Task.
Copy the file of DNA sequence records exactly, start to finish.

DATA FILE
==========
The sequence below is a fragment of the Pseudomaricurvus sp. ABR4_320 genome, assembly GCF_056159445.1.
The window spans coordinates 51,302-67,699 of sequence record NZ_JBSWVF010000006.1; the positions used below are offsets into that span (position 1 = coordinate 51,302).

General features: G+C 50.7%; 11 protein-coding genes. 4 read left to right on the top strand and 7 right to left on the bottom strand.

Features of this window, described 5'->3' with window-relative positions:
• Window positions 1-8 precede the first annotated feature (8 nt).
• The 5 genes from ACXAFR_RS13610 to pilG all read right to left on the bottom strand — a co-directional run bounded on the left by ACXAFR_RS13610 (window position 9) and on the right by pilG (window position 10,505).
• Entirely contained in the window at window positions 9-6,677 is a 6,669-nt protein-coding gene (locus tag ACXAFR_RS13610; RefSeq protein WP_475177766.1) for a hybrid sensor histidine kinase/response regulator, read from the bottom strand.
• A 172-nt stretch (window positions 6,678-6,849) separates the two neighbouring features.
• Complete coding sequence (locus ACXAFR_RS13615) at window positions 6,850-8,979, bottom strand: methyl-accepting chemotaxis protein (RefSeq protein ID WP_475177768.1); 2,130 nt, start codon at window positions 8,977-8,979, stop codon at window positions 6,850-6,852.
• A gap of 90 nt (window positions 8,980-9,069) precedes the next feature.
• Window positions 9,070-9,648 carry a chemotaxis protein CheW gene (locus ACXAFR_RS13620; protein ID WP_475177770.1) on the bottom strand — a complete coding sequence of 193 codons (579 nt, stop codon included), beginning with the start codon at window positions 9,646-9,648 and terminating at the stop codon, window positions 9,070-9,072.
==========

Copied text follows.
The sequence below is a fragment of the Pseudomaricurvus sp. ABR4_320 genome, assembly GCF_056159445.1.
The window spans coordinates 51,302-67,699 of sequence record NZ_JBSWVF010000006.1; the positions used below are offsets into that span (position 1 = coordinate 51,302).

General features: G+C 50.7%; 11 protein-coding genes. 4 read left to right on the top strand and 7 right to left on the bottom strand.

Features of this window, described 5'->3' with window-relative positions:
• Window positions 1-8 precede the first annotated feature (8 nt).
• The 5 genes from ACXAFR_RS13610 to pilG all read right to left on the bottom strand — a co-directional run bounded on the left by ACXAFR_RS13610 (window position 9) and on the right by pilG (window position 10,505).
• Entirely contained in the window at window positions 9-6,677 is a 6,669-nt protein-coding gene (locus tag ACXAFR_RS13610; RefSeq protein WP_475177766.1) for a hybrid sensor histidine kinase/response regulator, read from the bottom strand.
• A 172-nt stretch (window positions 6,678-6,849) separates the two neighbouring features.
• Complete coding sequence (locus ACXAFR_RS13615) at window positions 6,850-8,979, bottom strand: methyl-accepting chemotaxis protein (RefSeq protein ID WP_475177768.1); 2,130 nt, start codon at window positions 8,977-8,979, stop codon at window positions 6,850-6,852.
• A gap of 90 nt (window positions 8,980-9,069) precedes the next feature.
• Window positions 9,070-9,648 carry a chemotaxis protein CheW gene (locus ACXAFR_RS13620; protein ID WP_475177770.1) on the bottom strand — a complete coding sequence of 193 codons (579 nt, stop codon included), beginning with the start codon at window positions 9,646-9,648 and terminating at the stop codon, window positions 9,070-9,072.